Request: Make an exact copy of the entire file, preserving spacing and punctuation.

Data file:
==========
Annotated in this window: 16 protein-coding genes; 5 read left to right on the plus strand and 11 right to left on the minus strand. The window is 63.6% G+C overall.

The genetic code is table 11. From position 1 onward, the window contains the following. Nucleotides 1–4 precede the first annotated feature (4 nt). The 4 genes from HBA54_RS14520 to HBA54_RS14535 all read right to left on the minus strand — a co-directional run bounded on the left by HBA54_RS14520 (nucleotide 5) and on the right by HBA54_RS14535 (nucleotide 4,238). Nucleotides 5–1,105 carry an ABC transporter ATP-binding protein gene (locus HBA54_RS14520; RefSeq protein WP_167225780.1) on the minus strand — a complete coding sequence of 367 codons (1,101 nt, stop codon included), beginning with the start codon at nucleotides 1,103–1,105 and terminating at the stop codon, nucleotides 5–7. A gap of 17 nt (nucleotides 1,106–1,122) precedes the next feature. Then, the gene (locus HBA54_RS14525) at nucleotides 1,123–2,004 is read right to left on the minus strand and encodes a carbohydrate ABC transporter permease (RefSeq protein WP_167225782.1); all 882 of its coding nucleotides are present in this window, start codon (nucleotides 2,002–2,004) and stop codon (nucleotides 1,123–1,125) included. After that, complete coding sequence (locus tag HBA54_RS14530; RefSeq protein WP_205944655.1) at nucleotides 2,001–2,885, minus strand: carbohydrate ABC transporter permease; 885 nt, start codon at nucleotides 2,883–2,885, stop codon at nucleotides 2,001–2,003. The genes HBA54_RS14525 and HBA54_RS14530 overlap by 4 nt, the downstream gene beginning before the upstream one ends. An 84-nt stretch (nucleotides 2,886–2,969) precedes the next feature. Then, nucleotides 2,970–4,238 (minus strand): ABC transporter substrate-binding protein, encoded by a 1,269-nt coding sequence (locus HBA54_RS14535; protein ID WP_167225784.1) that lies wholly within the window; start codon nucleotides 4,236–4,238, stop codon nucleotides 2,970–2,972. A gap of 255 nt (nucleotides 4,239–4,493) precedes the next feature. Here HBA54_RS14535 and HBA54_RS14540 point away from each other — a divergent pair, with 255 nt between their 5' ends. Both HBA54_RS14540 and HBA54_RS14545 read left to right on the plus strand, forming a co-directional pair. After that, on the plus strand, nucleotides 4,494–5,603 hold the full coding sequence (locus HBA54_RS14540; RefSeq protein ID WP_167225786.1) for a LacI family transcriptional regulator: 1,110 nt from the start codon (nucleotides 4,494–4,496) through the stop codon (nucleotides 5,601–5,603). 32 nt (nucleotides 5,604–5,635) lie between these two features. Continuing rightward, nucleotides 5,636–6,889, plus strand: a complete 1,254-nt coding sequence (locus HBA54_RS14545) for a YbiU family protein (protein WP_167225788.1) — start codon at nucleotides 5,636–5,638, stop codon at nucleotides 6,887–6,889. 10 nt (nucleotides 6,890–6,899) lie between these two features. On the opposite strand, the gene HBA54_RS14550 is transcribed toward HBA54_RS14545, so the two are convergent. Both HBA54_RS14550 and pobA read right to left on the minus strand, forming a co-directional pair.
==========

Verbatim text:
Annotated in this window: 16 protein-coding genes; 5 read left to right on the plus strand and 11 right to left on the minus strand. The window is 63.6% G+C overall.

The genetic code is table 11. From position 1 onward, the window contains the following. Nucleotides 1–4 precede the first annotated feature (4 nt). The 4 genes from HBA54_RS14520 to HBA54_RS14535 all read right to left on the minus strand — a co-directional run bounded on the left by HBA54_RS14520 (nucleotide 5) and on the right by HBA54_RS14535 (nucleotide 4,238). Nucleotides 5–1,105 carry an ABC transporter ATP-binding protein gene (locus HBA54_RS14520; RefSeq protein WP_167225780.1) on the minus strand — a complete coding sequence of 367 codons (1,101 nt, stop codon included), beginning with the start codon at nucleotides 1,103–1,105 and terminating at the stop codon, nucleotides 5–7. A gap of 17 nt (nucleotides 1,106–1,122) precedes the next feature. Then, the gene (locus HBA54_RS14525) at nucleotides 1,123–2,004 is read right to left on the minus strand and encodes a carbohydrate ABC transporter permease (RefSeq protein WP_167225782.1); all 882 of its coding nucleotides are present in this window, start codon (nucleotides 2,002–2,004) and stop codon (nucleotides 1,123–1,125) included. After that, complete coding sequence (locus tag HBA54_RS14530; RefSeq protein WP_205944655.1) at nucleotides 2,001–2,885, minus strand: carbohydrate ABC transporter permease; 885 nt, start codon at nucleotides 2,883–2,885, stop codon at nucleotides 2,001–2,003. The genes HBA54_RS14525 and HBA54_RS14530 overlap by 4 nt, the downstream gene beginning before the upstream one ends. An 84-nt stretch (nucleotides 2,886–2,969) precedes the next feature. Then, nucleotides 2,970–4,238 (minus strand): ABC transporter substrate-binding protein, encoded by a 1,269-nt coding sequence (locus HBA54_RS14535; protein ID WP_167225784.1) that lies wholly within the window; start codon nucleotides 4,236–4,238, stop codon nucleotides 2,970–2,972. A gap of 255 nt (nucleotides 4,239–4,493) precedes the next feature. Here HBA54_RS14535 and HBA54_RS14540 point away from each other — a divergent pair, with 255 nt between their 5' ends. Both HBA54_RS14540 and HBA54_RS14545 read left to right on the plus strand, forming a co-directional pair. After that, on the plus strand, nucleotides 4,494–5,603 hold the full coding sequence (locus HBA54_RS14540; RefSeq protein ID WP_167225786.1) for a LacI family transcriptional regulator: 1,110 nt from the start codon (nucleotides 4,494–4,496) through the stop codon (nucleotides 5,601–5,603). 32 nt (nucleotides 5,604–5,635) lie between these two features. Continuing rightward, nucleotides 5,636–6,889, plus strand: a complete 1,254-nt coding sequence (locus HBA54_RS14545) for a YbiU family protein (protein WP_167225788.1) — start codon at nucleotides 5,636–5,638, stop codon at nucleotides 6,887–6,889. 10 nt (nucleotides 6,890–6,899) lie between these two features. On the opposite strand, the gene HBA54_RS14550 is transcribed toward HBA54_RS14545, so the two are convergent. Both HBA54_RS14550 and pobA read right to left on the minus strand, forming a co-directional pair.